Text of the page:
تحرک و ارزیابی: خودگردانی و رفاه ذهنی
|کد مقاله||سال انتشار||مقاله انگلیسی||ترجمه فارسی||تعداد کلمات|
|34538||2004||8 صفحه PDF||سفارش دهید||2966 کلمه|
Publisher : Elsevier - Science Direct (الزویر - ساینس دایرکت)
Journal : Personality and Individual Differences, Volume 37, Issue 2, July 2004, Pages 325–332
Kruglanski et al. (2000) demonstrated that active engagement of two self-regulatory modes, locomotion and assessment, was optimal for performance in the achievement context. However, much is unclear about the relationship between these two self-regulatory modes and subjective well-being. The present study (N=143) tested for possible interaction effects of the two modes on depressive moods and life satisfaction. Results suggested that high involvement of both modes was not associated with subjective well-being. Instead, individuals who were high in locomotion but low in assessment appeared the most adjusted. This suggested that the interactive effects of the two self-regulatory modes differed in implications across performance- and affective-related outcomes.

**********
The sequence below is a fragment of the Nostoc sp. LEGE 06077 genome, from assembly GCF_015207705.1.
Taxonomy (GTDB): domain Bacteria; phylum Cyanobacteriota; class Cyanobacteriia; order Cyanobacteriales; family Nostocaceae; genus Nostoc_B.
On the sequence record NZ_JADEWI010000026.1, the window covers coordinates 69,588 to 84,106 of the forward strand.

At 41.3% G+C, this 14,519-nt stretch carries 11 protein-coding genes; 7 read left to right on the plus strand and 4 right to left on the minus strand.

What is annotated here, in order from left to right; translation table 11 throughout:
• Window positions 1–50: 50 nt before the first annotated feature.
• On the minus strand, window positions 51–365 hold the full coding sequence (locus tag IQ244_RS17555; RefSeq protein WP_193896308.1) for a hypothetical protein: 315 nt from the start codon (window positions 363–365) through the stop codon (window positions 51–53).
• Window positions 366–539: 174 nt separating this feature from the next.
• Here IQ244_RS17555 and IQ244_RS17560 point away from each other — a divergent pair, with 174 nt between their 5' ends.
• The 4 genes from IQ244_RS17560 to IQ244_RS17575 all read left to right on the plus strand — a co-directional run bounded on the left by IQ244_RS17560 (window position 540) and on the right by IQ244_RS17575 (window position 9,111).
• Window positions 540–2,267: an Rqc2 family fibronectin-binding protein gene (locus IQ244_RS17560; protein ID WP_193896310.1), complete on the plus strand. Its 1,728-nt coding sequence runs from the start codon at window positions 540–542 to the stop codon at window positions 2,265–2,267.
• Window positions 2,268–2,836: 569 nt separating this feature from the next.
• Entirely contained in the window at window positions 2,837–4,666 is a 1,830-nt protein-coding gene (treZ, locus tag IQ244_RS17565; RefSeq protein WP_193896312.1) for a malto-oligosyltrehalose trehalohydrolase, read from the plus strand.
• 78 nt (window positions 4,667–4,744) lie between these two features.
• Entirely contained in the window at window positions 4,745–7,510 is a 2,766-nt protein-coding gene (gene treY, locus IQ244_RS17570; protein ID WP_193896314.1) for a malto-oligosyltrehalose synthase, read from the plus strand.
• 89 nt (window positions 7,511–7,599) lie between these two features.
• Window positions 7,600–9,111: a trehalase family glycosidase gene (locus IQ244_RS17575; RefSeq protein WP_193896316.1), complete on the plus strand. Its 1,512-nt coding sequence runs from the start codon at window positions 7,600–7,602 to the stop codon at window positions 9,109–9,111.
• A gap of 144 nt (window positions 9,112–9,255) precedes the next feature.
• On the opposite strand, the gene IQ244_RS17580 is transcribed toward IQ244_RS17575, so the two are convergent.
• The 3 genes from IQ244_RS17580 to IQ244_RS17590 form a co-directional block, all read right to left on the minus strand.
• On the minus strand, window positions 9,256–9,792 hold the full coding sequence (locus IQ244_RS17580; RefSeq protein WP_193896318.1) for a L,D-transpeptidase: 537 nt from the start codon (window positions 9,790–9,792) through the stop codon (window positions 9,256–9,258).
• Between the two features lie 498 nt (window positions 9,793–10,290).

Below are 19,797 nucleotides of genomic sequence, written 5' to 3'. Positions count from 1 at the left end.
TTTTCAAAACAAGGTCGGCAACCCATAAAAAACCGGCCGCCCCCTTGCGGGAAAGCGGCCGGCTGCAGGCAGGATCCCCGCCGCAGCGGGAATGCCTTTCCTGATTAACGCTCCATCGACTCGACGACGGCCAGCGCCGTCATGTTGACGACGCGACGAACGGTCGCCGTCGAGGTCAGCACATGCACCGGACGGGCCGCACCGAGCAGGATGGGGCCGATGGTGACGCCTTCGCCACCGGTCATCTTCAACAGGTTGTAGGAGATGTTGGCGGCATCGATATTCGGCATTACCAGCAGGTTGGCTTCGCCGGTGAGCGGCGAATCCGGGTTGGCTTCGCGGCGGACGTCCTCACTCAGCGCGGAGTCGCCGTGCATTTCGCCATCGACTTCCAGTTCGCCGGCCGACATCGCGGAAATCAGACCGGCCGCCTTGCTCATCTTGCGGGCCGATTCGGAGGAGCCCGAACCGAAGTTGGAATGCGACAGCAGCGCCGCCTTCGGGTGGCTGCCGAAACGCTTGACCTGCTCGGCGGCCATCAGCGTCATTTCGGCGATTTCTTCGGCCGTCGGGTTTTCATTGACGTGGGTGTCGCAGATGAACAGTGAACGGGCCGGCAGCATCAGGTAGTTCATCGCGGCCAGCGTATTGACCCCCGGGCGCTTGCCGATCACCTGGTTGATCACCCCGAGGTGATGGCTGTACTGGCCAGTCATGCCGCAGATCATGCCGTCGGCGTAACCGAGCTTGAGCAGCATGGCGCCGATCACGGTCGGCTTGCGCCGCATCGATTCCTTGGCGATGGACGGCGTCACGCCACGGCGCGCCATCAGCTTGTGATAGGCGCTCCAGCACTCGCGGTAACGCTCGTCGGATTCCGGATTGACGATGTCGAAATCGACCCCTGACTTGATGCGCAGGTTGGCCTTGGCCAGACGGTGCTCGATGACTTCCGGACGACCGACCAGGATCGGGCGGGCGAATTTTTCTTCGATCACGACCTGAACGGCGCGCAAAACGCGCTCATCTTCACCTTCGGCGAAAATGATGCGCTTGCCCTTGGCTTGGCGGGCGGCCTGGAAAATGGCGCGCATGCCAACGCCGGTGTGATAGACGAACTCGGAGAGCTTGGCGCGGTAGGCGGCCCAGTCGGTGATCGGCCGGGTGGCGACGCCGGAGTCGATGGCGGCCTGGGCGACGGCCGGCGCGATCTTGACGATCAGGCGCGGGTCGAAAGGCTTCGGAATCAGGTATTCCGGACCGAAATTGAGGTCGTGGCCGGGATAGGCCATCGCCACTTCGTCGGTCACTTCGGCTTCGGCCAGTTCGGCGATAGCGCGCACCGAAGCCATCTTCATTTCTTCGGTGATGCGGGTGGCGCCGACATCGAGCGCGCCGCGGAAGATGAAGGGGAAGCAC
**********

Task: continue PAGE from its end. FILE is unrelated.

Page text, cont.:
A recent theory of self-regulation (Kruglanski et al., 2000) proposes that two distinct self-regulatory modes, locomotion and assessment, underlie most goal-directed activity. According to Kruglanski and colleagues, locomotion refers to the commitment of one’s personal resources to initiate and maintain any goal-directed activity, moving actively from state to state, often overcoming possible distractions and difficulties in the process. Assessment, on the other hand, forms the evaluative part of self-regulation concerned with comparing relative quality of entities or states (i.e., goals or means) with alternatives. Hence, self-regulation comprises of comparing and selecting among alternative desired end-states and the means of achieving these end-states, as well as maintaining movement from current states to desired states. Kruglanski et al. further suggest that stemming from the independence of these two self-regulatory modes, it is possible that some individuals are high on both locomotion and assessment, or low on both, or high on one and low on the other. Interestingly, they propose that for optimal self-regulation to occur, one should be high on both locomotion and assessment. Individuals who are high in both self-regulatory modes appear to engage in a constant focus of self-evaluation, at the same time committing psychological resources to maintain goal-direct behavior, in order to reduce discrepancies between present states and desired end-states to achieve desired goals and performance. Kruglanski et al.’s claim was supported in two studies where students high on both self-regulatory modes were more likely to achieve higher grade point averages (study 7) and soldiers high on both modes were more likely to complete an elite military course successfully (study 8); than those who scored high on only one or on neither mode. In sum, it appears that optimal performance is the likely outcome when individuals are high on both locomotion and assessment dimensions, but not the other combinations. As far as we can ascertain, not much is known about possible interactive effects of locomotion and assessment on subjective well-being, and no research has been done to address this issue. As locomotion involves a forward sense of progress toward one’s objectives, high locomotors tend to be characterized by positive affect, higher self-esteem, optimism, and less depression (Kruglanski et al., 2000; study 5). Conversely, assessment presents a focus in self-evaluation, and such evaluations may serve to draw attention to the discrepancies between one’s actual state and the desired state (Higgins, 1987). As a result, high assessors may be more prone to negative affect, lower self-esteem and optimism, and higher depression (Higgins, Shah, & Friedman, 1997; Kruglanski et al., 2000; study 5). How these seemingly contradictory affective states will be manifested if both (or either one, or neither) modes of self-regulation within an individual are dominant is still unknown. It is likely that the pattern of interaction, if any, will be different for what is obtained when the criterion is performance related. In this present study, we explore possible interactive effects of locomotion and assessment on indexes of subjective well-being, namely depression and life satisfaction. Consistent with theories of self-focused attention (e.g., Ingram, 1990; Mor & Winquist, 2002), high assessors, being attentive to self-discrepancies, were found to exhibit greater levels of negative affect including depression (Kruglanski et al., 2000; Pyszczynski & Greenberg, 1987). Carver and Scheier (1998) further proposed that individuals experience negative affect not only through the assessment of discrepancy between their current and desired selves but also the rate of progress toward reducing this discrepancy. Hence, we postulate that high assessors lacking in locomotion may experience more pronounced depressive moods, because while focused on their deficiencies, they are also handicapped to do anything about these deficiencies or progress toward addressing them is slow. The other combinations of locomotion and assessment are unlikely to contribute to depressive moods. For example, low locomotors who are also low assessors may not experience many depressive moods because though they may not be progressing, the lack of critical self-evaluation may minimize highlighting the deficiencies and thus buffer such individuals against depressive moods. While high assessors who are also high locomotors appear to exhibit optimal regulation and thus produce high performance, it is proposed that they may not feel easily satisfied. Upon apparent goal attainment, they may critically evaluate whether they have indeed fulfilled their intended goals, or they may evaluate whether the means by which they attained their goals could be further improved. Conversely, low assessors who are also high locomotors are likely to be easily satisfied as they are involved in progression toward goals and at the same time not overly critical of themselves and their means of achieving those goals. The relationship between assessment and satisfaction when locomotion is low is harder to postulate. On one hand, low locomotors with low assessment are unlikely to get things done effectively and efficiently, and thus feel dissatisfied with their life circumstances. Yet, on the other hand, it may be the case that low locomotors with high assessment feel the least satisfied because they are too critical at their non-progression in tasks. Thus, we postulate a negative relationship between assessment and life satisfaction when locomotion is high, but are unsure of the relationship when locomotion is low. Other than the self-regulatory modes, ongoing stressful life events are likely to negatively impact on subjective well-being as well (Brown & Harris, 1989). Specifically, the experience of negative life events and the perceived stress associated with such events were found to be consistently correlated with depression (Mazure, 1998; Monroe & Hadjiyannakis, 2002) and life satisfaction (e.g., Lewinsohn, Redner, & Seeley, 1991). However, given the excessive evaluative stance exhibited by high assessors, it is also likely that they may perceive elevated stress as negative events are interpreted as discrepancies between desired and current states. Such overlap between assessment and perceived stress may obscure the unique prediction by assessment on subjective well-being. Hence, to control for situational factors affecting subjective well-being, we introduced perceived stress from negative events encountered as a covariate.